Chelsea, Massachusetts—In a community where approximately 75 percent of the population identifies as an ethnic or racial minority and where more than 35 languages are spoken in 1.8 square miles, Chelsea’s diverse community members come together to promote better health for all. Residents, including many youth, are taking back their environment and boosting health by reducing diesel fuel emissions, reclaiming the waterfront, and improving the energy efficiency and indoor air quality of homes. A community policing model was developed to build trust within the community, and 60 other communities have since adopted the model. Community health workers, non-profit developers, and collaborators from across Chelsea are helping residents get a multitude of services they need to be empowered to lead healthy, prosperous lives.
Garrett County, Maryland—Garrett County, Maryland, a rural Appalachian community bordering Pennsylvania and West Virginia, is tackling poverty through education, housing, and jobs. To meet the workforce needs of tomorrow, the county offers all high school graduates full scholarships to Garrett College. The 2-G (Two Generation) Program is helping families create their own roadmap to economic stability and better health by connecting them to the resources they need to succeed. When faced with the decision of expanding their county jail or building a new recreation center, residents chose recreation-- establishing an important hub for the entire community. Public and private partners have joined forces to expand low and mixed-income housing options and Garrett’s online planning tool virtually connects residents spread out over more than 645 square miles while informing community-wide priorities.
Richmond, Virginia—A city whose education, housing and everyday life was historically divided by race, Richmond is striving to build a community of inclusion and opportunity. Stakeholders from across the city are coming together to empower residents to make healthy lifestyle choices and forge pathways out of poverty. Bold examples include: the Office of Community Wealth Building’s goal to reduce poverty in the city by 40 percent by 2030; efforts to support the successful transition of public housing residents into mixed-income housing; the development of an impressive bicycling and bus infrastructure; and the multitude of youth-driven programs that are cultivating a generation of new leaders. Richmond’s broad approach to improving health and well-being has been embraced by local leaders and shaped by an engaged community.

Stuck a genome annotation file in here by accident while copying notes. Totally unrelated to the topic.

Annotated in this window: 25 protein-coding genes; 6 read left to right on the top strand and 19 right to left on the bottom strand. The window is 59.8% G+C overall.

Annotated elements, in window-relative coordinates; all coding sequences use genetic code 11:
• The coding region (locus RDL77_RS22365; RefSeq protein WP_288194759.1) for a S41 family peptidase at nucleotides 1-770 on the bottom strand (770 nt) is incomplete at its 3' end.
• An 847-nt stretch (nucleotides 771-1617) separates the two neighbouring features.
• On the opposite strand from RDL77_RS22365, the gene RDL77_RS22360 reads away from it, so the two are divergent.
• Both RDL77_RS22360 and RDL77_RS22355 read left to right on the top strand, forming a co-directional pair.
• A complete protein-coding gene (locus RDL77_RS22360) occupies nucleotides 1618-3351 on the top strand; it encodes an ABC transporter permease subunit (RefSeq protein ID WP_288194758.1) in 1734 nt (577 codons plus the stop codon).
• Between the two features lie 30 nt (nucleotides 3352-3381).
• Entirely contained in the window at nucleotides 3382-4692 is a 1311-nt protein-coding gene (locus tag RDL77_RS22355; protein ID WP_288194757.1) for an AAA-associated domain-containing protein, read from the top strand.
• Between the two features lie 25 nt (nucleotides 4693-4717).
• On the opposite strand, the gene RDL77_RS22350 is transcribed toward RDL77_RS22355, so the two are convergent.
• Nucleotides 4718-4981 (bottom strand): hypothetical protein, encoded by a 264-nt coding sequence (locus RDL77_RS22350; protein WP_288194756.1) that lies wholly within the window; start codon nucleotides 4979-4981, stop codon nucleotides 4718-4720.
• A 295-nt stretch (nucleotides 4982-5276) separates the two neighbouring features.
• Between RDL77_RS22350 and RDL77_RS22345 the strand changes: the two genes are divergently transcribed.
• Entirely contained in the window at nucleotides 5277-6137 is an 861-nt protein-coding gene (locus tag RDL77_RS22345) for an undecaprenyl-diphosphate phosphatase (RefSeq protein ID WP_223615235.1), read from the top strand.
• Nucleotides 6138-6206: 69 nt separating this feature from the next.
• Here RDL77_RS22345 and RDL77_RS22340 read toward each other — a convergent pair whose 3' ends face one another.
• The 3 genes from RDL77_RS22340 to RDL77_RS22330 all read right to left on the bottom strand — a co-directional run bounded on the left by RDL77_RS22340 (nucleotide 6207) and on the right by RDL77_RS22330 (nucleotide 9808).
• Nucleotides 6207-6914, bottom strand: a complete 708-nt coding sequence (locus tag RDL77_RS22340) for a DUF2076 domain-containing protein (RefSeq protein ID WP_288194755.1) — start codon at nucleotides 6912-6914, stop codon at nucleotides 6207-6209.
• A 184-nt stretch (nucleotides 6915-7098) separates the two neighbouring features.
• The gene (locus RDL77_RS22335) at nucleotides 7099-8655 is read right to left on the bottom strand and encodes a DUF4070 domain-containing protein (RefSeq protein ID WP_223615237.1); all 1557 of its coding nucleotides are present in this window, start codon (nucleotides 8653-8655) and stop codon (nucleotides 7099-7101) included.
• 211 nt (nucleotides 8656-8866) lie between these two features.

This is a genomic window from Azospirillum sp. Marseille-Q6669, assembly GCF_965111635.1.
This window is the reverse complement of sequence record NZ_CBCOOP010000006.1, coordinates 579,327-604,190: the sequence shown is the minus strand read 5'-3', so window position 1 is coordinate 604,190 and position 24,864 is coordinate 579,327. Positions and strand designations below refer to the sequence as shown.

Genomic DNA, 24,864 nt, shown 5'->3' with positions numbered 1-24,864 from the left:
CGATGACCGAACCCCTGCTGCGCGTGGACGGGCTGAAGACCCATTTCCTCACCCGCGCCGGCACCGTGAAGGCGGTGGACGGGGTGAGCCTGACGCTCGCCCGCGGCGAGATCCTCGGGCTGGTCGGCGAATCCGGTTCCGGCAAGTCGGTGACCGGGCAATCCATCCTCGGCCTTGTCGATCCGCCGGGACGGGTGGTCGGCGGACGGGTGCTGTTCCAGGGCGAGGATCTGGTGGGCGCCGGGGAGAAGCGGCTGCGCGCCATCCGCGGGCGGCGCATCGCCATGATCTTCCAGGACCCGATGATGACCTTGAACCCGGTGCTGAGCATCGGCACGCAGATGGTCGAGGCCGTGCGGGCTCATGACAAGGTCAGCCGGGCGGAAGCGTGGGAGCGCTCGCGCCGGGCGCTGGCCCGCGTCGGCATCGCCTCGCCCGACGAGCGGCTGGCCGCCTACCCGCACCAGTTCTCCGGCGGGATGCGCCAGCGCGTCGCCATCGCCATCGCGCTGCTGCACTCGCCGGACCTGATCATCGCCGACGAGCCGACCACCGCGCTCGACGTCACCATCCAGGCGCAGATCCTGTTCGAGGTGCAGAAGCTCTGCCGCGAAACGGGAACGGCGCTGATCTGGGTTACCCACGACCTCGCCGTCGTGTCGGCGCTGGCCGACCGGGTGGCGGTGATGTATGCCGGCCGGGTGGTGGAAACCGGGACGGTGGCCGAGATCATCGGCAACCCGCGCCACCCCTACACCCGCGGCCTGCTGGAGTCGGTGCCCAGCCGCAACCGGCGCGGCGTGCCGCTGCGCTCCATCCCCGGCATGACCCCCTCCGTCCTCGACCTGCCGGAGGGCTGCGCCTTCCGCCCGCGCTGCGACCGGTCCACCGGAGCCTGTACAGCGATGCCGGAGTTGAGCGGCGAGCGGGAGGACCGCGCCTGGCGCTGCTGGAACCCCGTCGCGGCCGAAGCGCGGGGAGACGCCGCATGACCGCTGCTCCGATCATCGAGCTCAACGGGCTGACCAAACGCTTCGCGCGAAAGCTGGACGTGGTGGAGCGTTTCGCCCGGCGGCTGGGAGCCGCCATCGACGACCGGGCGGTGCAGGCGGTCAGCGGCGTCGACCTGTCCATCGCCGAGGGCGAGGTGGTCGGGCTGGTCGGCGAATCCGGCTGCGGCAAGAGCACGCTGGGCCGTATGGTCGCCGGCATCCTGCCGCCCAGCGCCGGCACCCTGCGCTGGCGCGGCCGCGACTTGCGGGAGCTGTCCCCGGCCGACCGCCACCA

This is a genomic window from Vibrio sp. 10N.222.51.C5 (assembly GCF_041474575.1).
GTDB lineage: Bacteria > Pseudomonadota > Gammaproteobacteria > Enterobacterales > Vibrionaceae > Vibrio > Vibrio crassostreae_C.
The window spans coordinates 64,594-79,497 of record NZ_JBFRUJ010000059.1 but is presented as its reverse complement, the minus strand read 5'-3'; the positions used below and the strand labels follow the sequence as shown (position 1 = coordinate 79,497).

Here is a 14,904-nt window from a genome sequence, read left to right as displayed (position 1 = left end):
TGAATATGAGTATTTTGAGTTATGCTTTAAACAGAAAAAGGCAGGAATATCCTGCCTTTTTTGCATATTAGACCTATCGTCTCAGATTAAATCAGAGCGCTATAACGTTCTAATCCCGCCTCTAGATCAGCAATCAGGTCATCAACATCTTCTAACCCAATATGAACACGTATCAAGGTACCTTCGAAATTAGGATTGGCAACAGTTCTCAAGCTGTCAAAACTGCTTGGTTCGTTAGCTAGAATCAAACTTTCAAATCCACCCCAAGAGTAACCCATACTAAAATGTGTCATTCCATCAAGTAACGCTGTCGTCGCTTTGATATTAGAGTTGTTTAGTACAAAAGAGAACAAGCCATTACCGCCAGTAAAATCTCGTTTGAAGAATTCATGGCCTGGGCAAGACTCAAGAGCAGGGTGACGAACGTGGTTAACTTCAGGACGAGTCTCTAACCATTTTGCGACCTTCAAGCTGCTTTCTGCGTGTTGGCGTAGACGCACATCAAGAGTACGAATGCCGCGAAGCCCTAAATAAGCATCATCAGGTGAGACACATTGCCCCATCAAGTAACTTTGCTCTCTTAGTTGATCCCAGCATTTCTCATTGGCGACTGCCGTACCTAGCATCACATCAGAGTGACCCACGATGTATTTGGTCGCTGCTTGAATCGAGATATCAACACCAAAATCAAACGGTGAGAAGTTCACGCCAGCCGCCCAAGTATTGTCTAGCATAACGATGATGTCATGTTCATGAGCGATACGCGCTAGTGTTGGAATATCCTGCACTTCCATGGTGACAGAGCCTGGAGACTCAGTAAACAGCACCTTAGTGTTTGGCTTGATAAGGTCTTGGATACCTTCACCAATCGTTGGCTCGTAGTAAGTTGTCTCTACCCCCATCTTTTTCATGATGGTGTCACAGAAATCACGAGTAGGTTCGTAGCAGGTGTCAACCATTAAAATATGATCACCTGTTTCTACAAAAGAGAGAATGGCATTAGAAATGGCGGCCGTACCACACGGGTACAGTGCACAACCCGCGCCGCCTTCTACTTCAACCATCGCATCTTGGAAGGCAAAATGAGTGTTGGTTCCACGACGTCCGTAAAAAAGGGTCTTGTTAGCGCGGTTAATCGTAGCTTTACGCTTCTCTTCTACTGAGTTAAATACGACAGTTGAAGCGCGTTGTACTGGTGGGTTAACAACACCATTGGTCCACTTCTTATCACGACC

San Pablo, California—With a jobless rate that soared to 20 percent five years ago, San Pablo made eliminating barriers to employment and supporting small businesses a priority. The Economic Development Corporation leads the charge by providing services like job skills training, and affordable child care. In a city where 89 percent of residents are non-white, diversity and inclusion are a way of life—from Community Emergency Response Trainings in English and Spanish, to empowering young people through a Youth Commission. San Pablo is strengthening police-community relations through a Community Police Academy and robust community programming. The city is increasing healthcare access through infrastructure expansion. They also support residents’ well-being with a community center, youth sports park, and a vibrant senior center, all offering activities to keep San Pablo moving.